At stake are programs – like the Vocational Village in Ionia – that have helped lower the state’s incarceration rate.

Stateside 6.6.2017

Jun 6, 2017

Today, we learn why the EPA's flip-flop leaves children at risk from chlorpyrifos, a widely used pesticide sold by Dow Chemical. And, a father who lost his son to suicide says mental health education is crucial for schools.

child's drawing on chalkboard
iRon leSs / FLICKR - HTTP://J.MP/1SPGCL0

State lawmakers say they will look into reports the Michigan agency that handles child abuse and neglect cases fudged its numbers to make it appear it was complying with a court order.

 

Stateside 6.5.2017

Jun 5, 2017

Today on Stateside, we learn child welfare records may have been faked in at least seven counties. And, a food scientist explains why consumers "don't have anything to fear" when it comes to pesticide residue.

A few of the items you can check out at the Capital Area District Library's "Library of Things"
Screenshot from CADL.org

The Next Idea

We think of borrowing from a library and what comes to mind? Books. DVDs. CDs.

Now, through the Capital Area District Libraries in Lansing, you can check out a badminton set, a GoPro camera,  a thermal leak detector or even a sewing machine. Those are just some of the items that they have available in the CADL's Library of Things.

silhouette of family
Tumisu / Pixabay

When parents get divorced or split up, the biggest question is usually: Who gets the kids?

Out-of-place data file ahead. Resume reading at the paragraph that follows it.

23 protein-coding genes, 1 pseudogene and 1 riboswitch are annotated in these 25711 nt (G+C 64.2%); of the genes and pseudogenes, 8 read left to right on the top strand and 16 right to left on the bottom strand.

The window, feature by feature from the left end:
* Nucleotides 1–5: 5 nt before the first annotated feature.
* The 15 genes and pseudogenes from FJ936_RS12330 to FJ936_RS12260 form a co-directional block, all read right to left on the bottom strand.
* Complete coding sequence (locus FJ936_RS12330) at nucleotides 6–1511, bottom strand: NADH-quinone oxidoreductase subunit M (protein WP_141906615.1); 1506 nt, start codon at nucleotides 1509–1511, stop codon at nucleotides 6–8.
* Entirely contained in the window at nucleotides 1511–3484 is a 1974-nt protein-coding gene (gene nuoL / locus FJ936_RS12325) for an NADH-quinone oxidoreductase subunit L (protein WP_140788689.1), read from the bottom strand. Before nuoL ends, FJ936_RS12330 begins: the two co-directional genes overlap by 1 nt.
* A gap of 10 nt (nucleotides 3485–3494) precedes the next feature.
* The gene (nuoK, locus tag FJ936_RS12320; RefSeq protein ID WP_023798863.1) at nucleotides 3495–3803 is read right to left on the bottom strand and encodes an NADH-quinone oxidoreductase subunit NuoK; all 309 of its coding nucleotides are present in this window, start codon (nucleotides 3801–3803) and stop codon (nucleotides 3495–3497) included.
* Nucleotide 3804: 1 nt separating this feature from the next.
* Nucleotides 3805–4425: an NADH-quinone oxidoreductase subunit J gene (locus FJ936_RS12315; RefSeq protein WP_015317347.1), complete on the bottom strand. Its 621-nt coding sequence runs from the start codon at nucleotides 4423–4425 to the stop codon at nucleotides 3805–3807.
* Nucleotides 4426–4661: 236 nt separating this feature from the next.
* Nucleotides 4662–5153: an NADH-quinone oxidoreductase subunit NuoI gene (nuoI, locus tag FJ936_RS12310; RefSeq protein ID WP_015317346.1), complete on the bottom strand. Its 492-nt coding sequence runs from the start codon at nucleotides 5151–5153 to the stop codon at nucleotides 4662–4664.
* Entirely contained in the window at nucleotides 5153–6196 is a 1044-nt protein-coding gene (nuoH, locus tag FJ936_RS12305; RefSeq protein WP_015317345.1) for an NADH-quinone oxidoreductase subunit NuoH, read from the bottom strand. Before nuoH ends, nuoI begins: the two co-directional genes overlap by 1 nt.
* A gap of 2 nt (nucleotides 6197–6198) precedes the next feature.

Most child custody cases are settled outside the courtroom. But when parents can’t agree, it’s up to a family court judge to decide.

A bill introduced Wednesday in the State House would issue new guidelines about how judges make those decisions.

Poet and educator Denise Miller
Courtesy of Society for History and Racial Equity (SHARE)

Hiding people in barns, or stowing people in secret rooms while keeping the watchful eyes of law enforcement and bounty hunters away from their clandestine activities. That's our image of Michiganders who helped thousands of escaping slaves through the Underground Railroad.

But there are many more dimensions to the Underground Railroad in Michigan.

Historian Michelle S. Johnson has made it her mission to help us more fully understand Michigan's role in the Underground Railroad.

BRIDGE MAGAZINE: One envelope holds her fate. Is she getting deported?

May 30, 2017
Maria Juarez hugs mother-in-law.
Bridge Magazine

Maria Garcia Juarez wandered around the international arrivals area at Detroit Metropolitan Airport on Friday, frantically looking for a government official who held a sheet of paper with her fate written on it.